Popcorn is one of the simplest snacks to make at home. You don't even need a stove; a microwave, fireplace or hot plate will do. Which method is "best" depends on what tools you have at hand, plus personal preference -- and in the end, any bowl of homemade popcorn is a good one.
Start with a large, deep, heavy-bottomed pot. Add 1/4 cup of cooking oil. Heat the pot over medium-high heat until the oil is shimmering but not smoking. Test the oil by tossing in two or three kernels. If they spin or pop, the oil is ready. Add 1/2 cup of popcorn kernels. Shake the pan so that the kernels are coated in oil. Then cover the pan and wait, shaking gently once or twice, until the popping sounds die down and you can count several second between pops. Remove the cover and pour the popcorn into a wide bowl immediately. At this point, you can season your popcorn to taste.
Air-popped popcorn has several advantages, including less mess and fewer calories due to the lack of oil used in cooking. It does, however, require that you own an air popper. Follow the manufacturer's directions when preparing air-popped popcorn. Also note that you won't save many calories in the end if you dress your air-popped corn with melted butter.
Microwave popcorn in pre-prepared pouches, complete with seasoning, is a convenient way to prepare a batch of popcorn. But you can also air-pop kernels in a paper bag in the microwave, do-it-yourself style. Place 1/4 cup of corn kernels in a paper bag. Use the popcorn setting on your microwave if you have one; otherwise, set the timer on high for two minutes. Cook until the bag has expanded and you can hear the speed of the popping kernels slow.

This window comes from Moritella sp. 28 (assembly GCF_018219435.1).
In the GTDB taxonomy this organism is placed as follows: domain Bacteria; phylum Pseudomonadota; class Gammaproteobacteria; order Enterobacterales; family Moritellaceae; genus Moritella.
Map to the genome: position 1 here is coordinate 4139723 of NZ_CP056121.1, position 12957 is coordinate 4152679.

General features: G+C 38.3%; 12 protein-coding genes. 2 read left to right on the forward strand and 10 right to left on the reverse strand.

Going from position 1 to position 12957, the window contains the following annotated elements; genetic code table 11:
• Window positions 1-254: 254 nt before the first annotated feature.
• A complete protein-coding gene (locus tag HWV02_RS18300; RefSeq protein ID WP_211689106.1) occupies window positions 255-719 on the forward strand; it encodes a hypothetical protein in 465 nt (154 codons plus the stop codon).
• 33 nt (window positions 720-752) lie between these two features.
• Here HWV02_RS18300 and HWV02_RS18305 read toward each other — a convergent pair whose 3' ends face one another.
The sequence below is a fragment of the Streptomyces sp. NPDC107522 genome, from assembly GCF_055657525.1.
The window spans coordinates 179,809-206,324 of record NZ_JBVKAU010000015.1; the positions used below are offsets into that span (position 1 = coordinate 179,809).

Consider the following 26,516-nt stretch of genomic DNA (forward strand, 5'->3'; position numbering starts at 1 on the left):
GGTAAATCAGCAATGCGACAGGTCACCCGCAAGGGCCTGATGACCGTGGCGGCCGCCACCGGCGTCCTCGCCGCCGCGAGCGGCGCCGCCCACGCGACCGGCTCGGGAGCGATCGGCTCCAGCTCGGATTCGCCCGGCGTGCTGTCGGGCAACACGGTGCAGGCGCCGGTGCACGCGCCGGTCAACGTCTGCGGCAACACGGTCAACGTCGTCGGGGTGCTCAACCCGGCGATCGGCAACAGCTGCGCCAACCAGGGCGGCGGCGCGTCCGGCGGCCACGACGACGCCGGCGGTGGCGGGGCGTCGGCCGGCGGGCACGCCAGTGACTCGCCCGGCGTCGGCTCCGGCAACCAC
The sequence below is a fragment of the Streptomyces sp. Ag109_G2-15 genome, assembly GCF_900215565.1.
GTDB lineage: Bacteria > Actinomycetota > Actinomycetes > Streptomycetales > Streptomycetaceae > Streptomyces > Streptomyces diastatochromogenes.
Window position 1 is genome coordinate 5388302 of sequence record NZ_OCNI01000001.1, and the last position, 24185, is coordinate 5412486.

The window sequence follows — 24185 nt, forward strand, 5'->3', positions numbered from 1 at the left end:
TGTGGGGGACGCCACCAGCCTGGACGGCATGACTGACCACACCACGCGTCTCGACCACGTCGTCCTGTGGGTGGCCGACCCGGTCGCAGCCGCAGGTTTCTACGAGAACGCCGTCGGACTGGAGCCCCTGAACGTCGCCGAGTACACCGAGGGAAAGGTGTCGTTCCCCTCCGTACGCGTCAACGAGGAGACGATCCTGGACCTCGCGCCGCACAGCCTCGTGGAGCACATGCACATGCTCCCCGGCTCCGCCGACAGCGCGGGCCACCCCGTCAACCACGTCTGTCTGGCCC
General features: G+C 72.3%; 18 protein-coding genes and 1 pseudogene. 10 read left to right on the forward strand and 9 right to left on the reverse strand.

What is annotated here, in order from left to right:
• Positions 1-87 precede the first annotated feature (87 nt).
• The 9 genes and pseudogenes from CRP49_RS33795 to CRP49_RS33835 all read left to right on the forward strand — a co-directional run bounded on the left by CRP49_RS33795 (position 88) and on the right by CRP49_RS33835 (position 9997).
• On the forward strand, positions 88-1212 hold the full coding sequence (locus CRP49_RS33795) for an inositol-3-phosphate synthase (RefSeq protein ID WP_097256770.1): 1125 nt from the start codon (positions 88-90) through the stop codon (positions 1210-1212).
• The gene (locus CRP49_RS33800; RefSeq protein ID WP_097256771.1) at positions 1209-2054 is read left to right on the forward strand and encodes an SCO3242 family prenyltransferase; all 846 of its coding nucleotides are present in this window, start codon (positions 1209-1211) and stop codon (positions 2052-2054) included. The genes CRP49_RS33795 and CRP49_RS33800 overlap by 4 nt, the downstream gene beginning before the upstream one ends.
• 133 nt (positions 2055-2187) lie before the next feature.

If you have an open fire, such as a campfire, grill or fireplace, you can prepare popcorn campfire-style in aluminum foil packets. Place 2 tablespoons of popcorn and 2 tablespoons of cooking oil in the center of a large square of heavy-duty aluminum foil. Form the foil into a closed packet, leaving room inside for the kernels to expand. Place the packet in indirect heat, near but not in the flames. Cook until you hear the sounds of popping subside. Remove the packets with long tongs. Each packet makes a single serving of popcorn.
If you really love popcorn and have occasion to make it in bulk, buy a small commercial popcorn machine and set it up in your home. Commercial machines cook popcorn in a manner similar to stove-top methods, utilizing a cooking oil and an electrically heated kettle to pop the kernels. The kernels overflow the kettle and fall into a waiting container, often a glass-walled box, when finished. Follow manufacturer instructions if you choose this method.
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Lori A. Selke has been a professional writer and editor for more than 15 years, touching on topics ranging from LGBT issues to sexuality and sexual health, parenting, alternative health, travel, and food and cooking. Her work has appeared in Curve Magazine, Girlfriends, Libido, The Children's Advocate, Decider.com, The SF Weekly, EthicalFoods.com and GoMag.com.